(One of the issues with using gold and metallic pigments is that they copy and scan unpredictably, and obviously without their sparkling character translating.)
Observation is the key, as ever, so look at all the reflective, shimmering things in the world and take note.
March 16, 2008
The recent homework assignment was to drape cloth over some object and draw the tableau with charcoal and chalk on brown paper, with an eye to making the object within understandable - the assignment yielded some wonderful results (we'll try to post some soon). I tried my hand at it myself, wrapping a plastic cast of a skull in a dishtowel (I sort of threw the game by poking in the indentation of the eye socket).
It is a fascinating activity - I kept reflecting on how in drawing a face and head of a fellow human we're drawing the thin membrane of skin that covers the skull, and in recording the topography of the face we're also aware of the mass of the skull underneath. And in more mature years, people's faces become less taut, and the skin will pucker and wrinkle in ways that suggest loose fabric. I've drawn my plastic skull many many times, but drawing these studies I had an eerie feeling of evoking the actual person who in time past spoke and ate and listened to music and saw the sun shine, before dying and yielding their skull to be cast and molded plastic.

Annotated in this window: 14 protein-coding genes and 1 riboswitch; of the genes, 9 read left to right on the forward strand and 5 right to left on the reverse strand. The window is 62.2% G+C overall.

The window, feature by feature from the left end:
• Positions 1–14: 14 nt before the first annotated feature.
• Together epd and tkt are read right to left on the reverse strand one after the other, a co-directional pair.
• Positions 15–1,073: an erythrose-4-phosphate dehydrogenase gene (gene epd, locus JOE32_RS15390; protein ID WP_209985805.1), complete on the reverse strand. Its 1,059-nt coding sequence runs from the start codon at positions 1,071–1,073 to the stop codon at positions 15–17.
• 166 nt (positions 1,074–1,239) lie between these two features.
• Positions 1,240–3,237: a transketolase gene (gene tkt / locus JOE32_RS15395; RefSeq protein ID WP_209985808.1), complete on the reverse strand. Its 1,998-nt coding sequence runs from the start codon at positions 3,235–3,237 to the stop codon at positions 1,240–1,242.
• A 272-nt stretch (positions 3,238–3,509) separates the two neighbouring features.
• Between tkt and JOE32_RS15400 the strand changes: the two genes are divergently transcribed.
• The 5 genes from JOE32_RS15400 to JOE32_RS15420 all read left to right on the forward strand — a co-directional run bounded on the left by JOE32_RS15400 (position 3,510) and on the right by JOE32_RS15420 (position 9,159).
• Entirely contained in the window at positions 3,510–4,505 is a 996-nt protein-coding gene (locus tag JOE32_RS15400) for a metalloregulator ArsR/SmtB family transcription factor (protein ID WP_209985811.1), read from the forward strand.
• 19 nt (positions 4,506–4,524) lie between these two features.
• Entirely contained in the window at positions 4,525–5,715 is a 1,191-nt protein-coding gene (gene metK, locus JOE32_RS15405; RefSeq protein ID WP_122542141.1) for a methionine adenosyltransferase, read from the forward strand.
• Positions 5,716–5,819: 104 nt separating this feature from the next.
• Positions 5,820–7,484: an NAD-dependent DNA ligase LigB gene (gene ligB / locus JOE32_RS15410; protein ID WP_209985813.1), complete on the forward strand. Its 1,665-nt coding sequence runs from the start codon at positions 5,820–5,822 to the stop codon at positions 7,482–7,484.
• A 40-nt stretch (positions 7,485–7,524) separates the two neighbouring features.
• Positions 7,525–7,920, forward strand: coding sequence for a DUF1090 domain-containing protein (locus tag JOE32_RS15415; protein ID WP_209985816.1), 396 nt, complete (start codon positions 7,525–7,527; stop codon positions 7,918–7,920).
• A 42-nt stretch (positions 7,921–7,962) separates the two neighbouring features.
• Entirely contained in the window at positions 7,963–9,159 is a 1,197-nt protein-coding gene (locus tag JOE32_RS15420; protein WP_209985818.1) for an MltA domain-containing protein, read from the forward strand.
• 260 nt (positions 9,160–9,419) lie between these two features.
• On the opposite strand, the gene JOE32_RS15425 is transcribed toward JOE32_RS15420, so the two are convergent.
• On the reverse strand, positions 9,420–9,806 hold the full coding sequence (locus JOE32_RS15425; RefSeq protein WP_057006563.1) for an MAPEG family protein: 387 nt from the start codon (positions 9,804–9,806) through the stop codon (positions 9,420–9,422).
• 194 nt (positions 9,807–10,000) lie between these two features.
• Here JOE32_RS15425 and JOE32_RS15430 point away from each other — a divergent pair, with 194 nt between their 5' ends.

March 1, 2008
The folds and wrinkles of fabric are endlessly fascinating and can be overwhelming in their shifting complexity. Some simple observations to help us:
Just as we study the forms of the skeleton so that its masses are always understood to be within the body we draw, so the body itself (and the skeleton within it) are understood to be within the clothing of the person we're drawing. The folds and draping shapes of clothing are thus defined by the body the clothes cover, enfold, surround, and hang from. We essentially draw the effects of gravity on the cloth that dresses the figure.
The variety of folds and wrinkles - always changing as the figure moves - are a series of transient abstract shapes that express the action of the figure, and pass by like clouds on a windy day. But like clouds, their abstract shapes have been given names and organized into categories - just as wispy, insubstantial clouds are labeled 'cumulus' and 'cirrus,' so folds have been given a series of names by George Bridgeman, the influential drawing teacher at the Art Students League a hundred years ago. His categories:
It is, one will soon discover, a bit arbitrary, and fabric sometimes acts as if it never read Bridgeman's books at all, but it's an entry point.
A basic idea is that fabric wants to hang from a point - let's say a shoulder - in a series of perfectly coned-shaped pipe folds, but other forces - like other tensions and compression points - will interact with the pipe fold shape and create the other forms. We can see clearly, usually, that the diaper pattern is really two sets of pipe folds radiating from two hanging points and creating new valleys and ridges as they meet together. There are many ways to visualize this, but let's begin with the following illustrations: